These and other objects will become apparent from reading the specification and claims appended hereto.
In accordance with these objects, there is provided a process for casting, thermally transforming and semi-solid forming an aluminum base alloy into an article wherein the process is comprised of providing a molten body of the aluminum base alloy comprised of 2 to 9 wt. % Si, 0.3 to 1.7 wt. % Mg, 0.3 to 1.2 wt. % Cu, 0.05 to 0.4 wt. % Fe, and at least one of the group consisting of 0.01 to 1 wt. % Mn, 0.01 to 0.35 wt. % Cr, max. 0.2 wt. % Ti, max. 0.3 wt. % V and casting the molten body of aluminum base alloy to provide a solidified body, the molten aluminum base alloy being solidified at a rate between liquidus and solidus temperatures of the aluminum base alloy in a range of 5 to 100° C./sec. to provide a solidified body having a fine dendritic microstructure. Preferably, the microstructure of the body has a dendritic arm spacing in the range of 2 to 50 μm and a grain size in the range of 20 to 200 μm. Thereafter, the solidified body is superheated to a superheating temperature 3° to 50° C. above the solidus temperature of the aluminum base alloy. When the entire aluminum base alloy body reaches the superheating temperature, thermal transformation of the dendritic microstructure to a globular or spheroidal microstructure is effected. Times at the superheated temperature can range from 0.5 to 5 minutes to develop spheroidization. The globular phase is disposed in a lower melting liquid phase. The thermally transformed body of the globular or spheroidal microstructure dispersed in a lower melting liquid phase is formed into said article. The transformation can occur in a very short period, and transformation is normally effected when the entire body reaches the superheated temperature. Normally, a few seconds, e.g., less than 40 seconds, at the superheated temperature ensures transformation of the complete body.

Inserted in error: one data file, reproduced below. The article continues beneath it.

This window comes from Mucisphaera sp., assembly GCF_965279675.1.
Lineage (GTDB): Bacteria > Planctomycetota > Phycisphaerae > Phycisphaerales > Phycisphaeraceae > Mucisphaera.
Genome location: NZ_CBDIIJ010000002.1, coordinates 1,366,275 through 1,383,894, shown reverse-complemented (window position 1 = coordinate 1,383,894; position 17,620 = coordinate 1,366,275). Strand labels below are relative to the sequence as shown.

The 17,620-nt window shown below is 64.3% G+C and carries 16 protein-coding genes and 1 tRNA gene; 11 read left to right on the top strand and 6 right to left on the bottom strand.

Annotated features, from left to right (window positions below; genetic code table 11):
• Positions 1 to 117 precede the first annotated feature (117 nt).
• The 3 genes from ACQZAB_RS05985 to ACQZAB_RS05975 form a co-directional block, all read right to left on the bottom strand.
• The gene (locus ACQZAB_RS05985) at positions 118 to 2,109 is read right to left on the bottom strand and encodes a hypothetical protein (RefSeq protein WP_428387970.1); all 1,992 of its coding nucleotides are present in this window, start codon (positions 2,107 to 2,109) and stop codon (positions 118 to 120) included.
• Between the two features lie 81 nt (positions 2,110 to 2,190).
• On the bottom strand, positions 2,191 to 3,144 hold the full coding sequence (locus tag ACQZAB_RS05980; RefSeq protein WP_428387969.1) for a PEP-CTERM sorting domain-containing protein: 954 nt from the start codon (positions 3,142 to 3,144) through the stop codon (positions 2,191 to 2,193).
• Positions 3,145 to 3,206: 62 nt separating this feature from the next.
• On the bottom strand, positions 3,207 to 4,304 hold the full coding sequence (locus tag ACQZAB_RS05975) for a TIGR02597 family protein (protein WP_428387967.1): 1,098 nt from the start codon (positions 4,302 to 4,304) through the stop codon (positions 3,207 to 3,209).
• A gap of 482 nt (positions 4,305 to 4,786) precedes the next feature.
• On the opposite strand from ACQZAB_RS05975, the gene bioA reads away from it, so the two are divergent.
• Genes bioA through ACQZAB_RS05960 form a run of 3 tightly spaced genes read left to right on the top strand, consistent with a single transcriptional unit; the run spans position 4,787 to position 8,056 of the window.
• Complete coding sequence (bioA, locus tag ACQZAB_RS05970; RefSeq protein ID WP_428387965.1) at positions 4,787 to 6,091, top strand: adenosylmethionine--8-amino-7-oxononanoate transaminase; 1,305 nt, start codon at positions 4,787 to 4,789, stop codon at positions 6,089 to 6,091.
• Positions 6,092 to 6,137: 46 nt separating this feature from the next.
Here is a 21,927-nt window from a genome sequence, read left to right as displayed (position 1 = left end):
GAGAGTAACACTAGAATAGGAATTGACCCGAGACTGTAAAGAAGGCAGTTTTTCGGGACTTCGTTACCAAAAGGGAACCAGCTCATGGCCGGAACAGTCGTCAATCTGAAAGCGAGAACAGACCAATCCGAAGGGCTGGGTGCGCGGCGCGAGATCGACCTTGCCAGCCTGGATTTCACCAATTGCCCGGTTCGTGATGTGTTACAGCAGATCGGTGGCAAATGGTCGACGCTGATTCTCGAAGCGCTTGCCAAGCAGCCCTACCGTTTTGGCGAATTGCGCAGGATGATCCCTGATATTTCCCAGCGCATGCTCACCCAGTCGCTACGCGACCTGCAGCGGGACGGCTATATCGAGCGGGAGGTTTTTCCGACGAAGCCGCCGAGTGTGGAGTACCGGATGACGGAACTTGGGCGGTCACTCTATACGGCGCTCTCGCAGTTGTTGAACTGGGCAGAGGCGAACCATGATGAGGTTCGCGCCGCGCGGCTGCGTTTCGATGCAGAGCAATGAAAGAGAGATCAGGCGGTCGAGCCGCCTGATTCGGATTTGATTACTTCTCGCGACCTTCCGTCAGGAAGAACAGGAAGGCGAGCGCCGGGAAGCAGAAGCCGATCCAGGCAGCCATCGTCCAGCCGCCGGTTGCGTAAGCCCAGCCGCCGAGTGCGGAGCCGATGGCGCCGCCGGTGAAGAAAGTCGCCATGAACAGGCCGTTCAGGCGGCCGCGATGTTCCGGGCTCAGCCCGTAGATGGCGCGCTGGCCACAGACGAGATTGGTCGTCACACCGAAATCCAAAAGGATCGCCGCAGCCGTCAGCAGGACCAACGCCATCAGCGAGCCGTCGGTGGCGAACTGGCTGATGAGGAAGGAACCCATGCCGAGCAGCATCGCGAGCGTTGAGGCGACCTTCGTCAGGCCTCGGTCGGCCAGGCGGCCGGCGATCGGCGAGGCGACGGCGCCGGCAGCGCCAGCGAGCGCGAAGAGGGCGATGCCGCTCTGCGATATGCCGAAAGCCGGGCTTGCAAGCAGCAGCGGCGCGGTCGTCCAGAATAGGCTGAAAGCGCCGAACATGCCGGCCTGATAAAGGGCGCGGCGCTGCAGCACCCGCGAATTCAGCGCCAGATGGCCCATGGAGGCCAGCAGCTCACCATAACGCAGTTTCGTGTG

FIG. 1 is a flow chart showing steps in the process of the invention.
FIG. 2a is a micrograph (no etch) showing the grain size and dendrite arms of small, as-cast billet of AA356 alloy cast in accordance with the invention.
FIG. 2b is a micrograph showing a homogenized structure of AA356 billet cast in accordance with the invention.
FIG. 2c is a micrograph of the alloy of FIG. 2a except with a 2 minute, 20% CuCl etch.
FIG. 3a is a micrograph showing the microstructure of AA356 after being thermally transformed to a globular form.
FIG. 3b is a micrograph of AA356 showing the thermally transformed structure and the presence of porosity denoted by dark areas.
FIG. 4 is a graph illustrating the heat-up rate, superheated temperature, and time to thermally transform a dendritic microstructure to a non-dendritic structure.
FIG. 5 is a schematic plot of the free energy to nucleation at constant temperature.
FIG. 6 is a schematic illustration of the melting process near a silicon particle in aluminum silicon alloy.
Referring to FIG. 1, there is shown a flow chart of the steps of the invention. A body of molten aluminum alloy is cast at a controlled solidification rate. Suitable aluminum alloys that can be cast and formed in accordance with the invention include hypoeutectic and hypereutectic alloys having high levels of silicon. In hypoeutectic alloys, for example, the alloy can comprise from about 2.5 to 11 wt. % silicon with preferred amounts being about 5.0 to 7.5.